Arguments continued.

“3. John’s rapture to heaven in Rev. 4:1-2 represents the Rapture of the Church; John is raptured before the main events of Revelation take place, so the Church will also be raptured before those events.”

While it is true that in Rev. 4:1-2 the Apostle John is taken up to Heaven to observe what happens there, we must ask ourselves whether that is his location during the entire middle section of Revelation. In chapter 11 John is told to measure the Temple and its altar (but not the Court of the Gentiles/Outer Court). If the Temple is on earth in Jerusalem or Shiloh, as pre-tribbers affirm, then John has moved from Heaven to earth in order to be present at the Temple to measure it. In chapter 13, verse 1 says in some manuscripts, “And I [John] stood on the shore of the sea…”; again we have John on earth right at the  Antichrist’s/Beast’s emergence from the sea at the start of the Great Tribulation (3.5 years). Chapter 10 also implies that John is on earth at the time, because he takes a scroll from an angel who has one foot on the earth/land, and one foot on the sea.

We need to also ask ourselves whether John’s translation to Heaven before the 7-Sealed Scroll is opened necessarily implies the Church’s translation. No one argues that when Elijah went up to Heaven that he took all believing Israel with him or that Enoch’s translation to Heaven means he took all the believing Gentiles with him at that time. John’s translation is in the tradition of OT prophets such as a Ezekiel and Daniel, who were taken to various places in the Spirit to behold a vision (For example Ezekiel was taken to Israel in the Millennium to measure the Temple and tribal portions – chapters 40-48). John’s translation to Heaven may simply indicate two things: a) he is witnessing Christ’s Parousia (John 21:22); b) he is seeing events from God’s perspective: whereas the earth-dwellers worship the Antichrist as a god, God sees him as he really is – a terrible beast persecuting the saints. God’s perspective is true, but man’s perspective is subject to error.

Furthermore, John’s translation to Heaven fails to meet the strict linguistic system set down by pre-tribbers. Nowhere is the verb αρπαζω used; rather, verse 1 says “αναβα ωδε” – “come up here”.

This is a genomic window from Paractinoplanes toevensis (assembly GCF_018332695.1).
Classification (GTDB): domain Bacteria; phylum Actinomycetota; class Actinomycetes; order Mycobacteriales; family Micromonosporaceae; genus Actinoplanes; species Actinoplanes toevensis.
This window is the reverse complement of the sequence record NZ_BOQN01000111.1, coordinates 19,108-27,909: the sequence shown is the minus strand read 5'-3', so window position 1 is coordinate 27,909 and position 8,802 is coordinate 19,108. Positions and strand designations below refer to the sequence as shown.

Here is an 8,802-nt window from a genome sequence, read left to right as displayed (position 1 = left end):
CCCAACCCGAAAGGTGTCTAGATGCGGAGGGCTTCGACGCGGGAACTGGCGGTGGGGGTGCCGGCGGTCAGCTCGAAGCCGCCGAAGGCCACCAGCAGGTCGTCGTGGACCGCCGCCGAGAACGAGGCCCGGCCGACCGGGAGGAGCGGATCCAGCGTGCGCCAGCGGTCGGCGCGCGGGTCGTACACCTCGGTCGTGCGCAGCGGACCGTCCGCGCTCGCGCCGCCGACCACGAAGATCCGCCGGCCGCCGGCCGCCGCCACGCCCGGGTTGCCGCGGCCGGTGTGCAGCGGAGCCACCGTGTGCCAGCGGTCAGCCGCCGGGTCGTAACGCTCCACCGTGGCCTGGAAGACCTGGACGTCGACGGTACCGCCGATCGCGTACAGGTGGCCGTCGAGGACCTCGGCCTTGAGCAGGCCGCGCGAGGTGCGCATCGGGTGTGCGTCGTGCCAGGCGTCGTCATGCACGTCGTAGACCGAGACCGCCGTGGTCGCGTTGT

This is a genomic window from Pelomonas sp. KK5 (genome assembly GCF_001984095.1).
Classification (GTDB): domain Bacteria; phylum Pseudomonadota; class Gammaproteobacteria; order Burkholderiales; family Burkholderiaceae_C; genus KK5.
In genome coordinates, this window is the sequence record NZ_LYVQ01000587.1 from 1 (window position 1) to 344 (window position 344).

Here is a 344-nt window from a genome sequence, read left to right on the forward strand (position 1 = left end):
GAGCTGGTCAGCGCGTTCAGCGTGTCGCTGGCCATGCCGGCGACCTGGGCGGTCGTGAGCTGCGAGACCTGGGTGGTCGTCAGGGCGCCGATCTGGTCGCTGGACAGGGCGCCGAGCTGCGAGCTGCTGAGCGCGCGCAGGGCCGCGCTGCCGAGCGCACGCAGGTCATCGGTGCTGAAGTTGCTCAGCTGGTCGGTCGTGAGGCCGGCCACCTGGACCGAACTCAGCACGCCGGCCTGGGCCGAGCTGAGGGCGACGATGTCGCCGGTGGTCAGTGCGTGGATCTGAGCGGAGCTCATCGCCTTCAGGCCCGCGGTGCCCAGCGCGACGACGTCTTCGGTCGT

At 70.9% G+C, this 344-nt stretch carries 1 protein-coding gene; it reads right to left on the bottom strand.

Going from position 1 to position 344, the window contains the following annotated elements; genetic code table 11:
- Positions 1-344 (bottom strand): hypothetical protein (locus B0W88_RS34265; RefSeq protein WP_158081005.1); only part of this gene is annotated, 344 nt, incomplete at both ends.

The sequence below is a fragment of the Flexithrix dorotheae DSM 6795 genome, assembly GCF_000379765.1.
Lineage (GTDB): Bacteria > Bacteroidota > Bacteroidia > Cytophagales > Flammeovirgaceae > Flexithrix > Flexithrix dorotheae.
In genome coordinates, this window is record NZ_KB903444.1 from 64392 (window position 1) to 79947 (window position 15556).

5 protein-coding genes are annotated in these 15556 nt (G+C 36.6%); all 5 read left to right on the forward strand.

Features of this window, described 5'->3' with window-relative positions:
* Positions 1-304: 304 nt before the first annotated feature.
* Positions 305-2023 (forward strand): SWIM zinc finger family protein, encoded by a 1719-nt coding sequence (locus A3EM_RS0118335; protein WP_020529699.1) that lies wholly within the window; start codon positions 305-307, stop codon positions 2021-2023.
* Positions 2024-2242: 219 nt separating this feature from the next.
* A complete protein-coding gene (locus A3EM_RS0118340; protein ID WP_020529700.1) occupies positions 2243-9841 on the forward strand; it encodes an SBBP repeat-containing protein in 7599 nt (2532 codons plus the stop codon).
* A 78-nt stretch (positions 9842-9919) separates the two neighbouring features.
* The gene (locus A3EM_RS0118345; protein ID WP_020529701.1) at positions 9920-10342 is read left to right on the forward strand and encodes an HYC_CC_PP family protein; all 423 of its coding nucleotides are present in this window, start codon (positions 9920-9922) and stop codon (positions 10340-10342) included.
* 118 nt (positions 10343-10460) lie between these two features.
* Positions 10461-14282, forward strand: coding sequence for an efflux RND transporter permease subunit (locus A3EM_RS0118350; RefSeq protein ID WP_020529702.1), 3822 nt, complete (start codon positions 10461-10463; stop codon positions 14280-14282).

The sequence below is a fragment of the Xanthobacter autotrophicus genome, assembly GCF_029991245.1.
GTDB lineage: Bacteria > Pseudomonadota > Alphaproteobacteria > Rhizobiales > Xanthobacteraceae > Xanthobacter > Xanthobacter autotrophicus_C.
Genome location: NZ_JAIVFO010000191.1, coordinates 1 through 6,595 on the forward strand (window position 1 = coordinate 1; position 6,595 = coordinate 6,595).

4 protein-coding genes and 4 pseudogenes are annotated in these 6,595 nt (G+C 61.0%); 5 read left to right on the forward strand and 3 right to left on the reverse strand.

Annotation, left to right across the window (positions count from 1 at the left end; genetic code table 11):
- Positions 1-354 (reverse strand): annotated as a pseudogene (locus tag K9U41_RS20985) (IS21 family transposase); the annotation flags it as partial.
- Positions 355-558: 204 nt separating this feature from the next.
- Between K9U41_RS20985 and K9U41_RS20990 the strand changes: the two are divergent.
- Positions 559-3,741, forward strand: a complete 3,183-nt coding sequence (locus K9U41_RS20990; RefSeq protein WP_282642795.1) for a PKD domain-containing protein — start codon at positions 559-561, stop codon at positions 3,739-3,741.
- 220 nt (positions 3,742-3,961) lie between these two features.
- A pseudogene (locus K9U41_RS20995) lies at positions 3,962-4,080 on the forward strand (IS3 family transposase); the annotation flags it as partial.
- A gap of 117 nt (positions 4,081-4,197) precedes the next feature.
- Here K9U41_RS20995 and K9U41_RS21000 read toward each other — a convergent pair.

“4. Revelation 3:10, “I also will keep thee from the hour of temptation, which shall come upon all the world, to try them that dwell upon the earth“, suggests Christ will take believers out of the world before the really terrible times come.”

After 2 Thess. 2, I think this verse is in fact the pre-tribber’s strongest support for his position. No one disputes that the term “temptation/trial” can be used to signify persecution, and here we have a verse that explicitly promises (a part of) the Church exemption from the time of persecution as a reward for her faithfulness.

Alan Kurschner deals with this verse on pages 225-6 (endnote 45) of Antichrist before the Day of the Lord, and the same material may be found on his website: .

His arguments run as follows:

a) The “hour of temptation” may signify God’s Wrath, rather than the Antichrist’s Great Tribulation, in which case this verse supports the pre-wrath position as much as the pre-trib position. The nature of “temptation” (“πειρασμου“) must be determined first before we can be certain what exactly this verse is promising. Πειρασμος can also be rendered “testing” – we need to ask what God is testing. It may be He is testing the hearts of the earth-dwellers: the fact that they refuse to repent even in the light of His Wrath indicates that they are incurably wicked (cf. “transworld depravity”).

b) Rev. 3:10 does not address the issue of when the Day of the Lord begins: from this verse we cannot determine at what point the “hour of testing” begins, therefore we cannot use it to situate the Rapture in reference to other end times events without further supporting texts and analysis.

c) What does “keep from” signify in this text? It certainly could support the pre-trib rapture position, but it could also mean spiritual perseverance during the Tribulation. In other words, the verse promises that true believers will not succumb to deception and apostasy.

We may add a few other objections.

d) The pre-trib interpretation pre-supposes a particular hermeneutic for interpreting the Letters to the Seven Churches. We must bear in mind that they were addressed to particular churches in Asia Minor at a particular time. The universalising interpretation of the Letters, while certainly reasonable, needs to be discussed in greater detail with reference to the applications of the promises and warnings.

e) This verse may actually support a partial pre-trib rapture, rather than the full version. The promise is in fact conditional upon “ke[eping] the word of my patience” (“τον λογον της υπομονης μου“). We need to ask ourselves what this actually means: does it simply mean “being born again”, or is it a further condition placed on top of spiritual regeneration? What criteria and Bible verses can we use to determine what the correct reading is? A partial pre-trib rapture for some believers would not necessarily contradict a pre-wrath rapture of others (although clearly it would be desirable to be in the first group).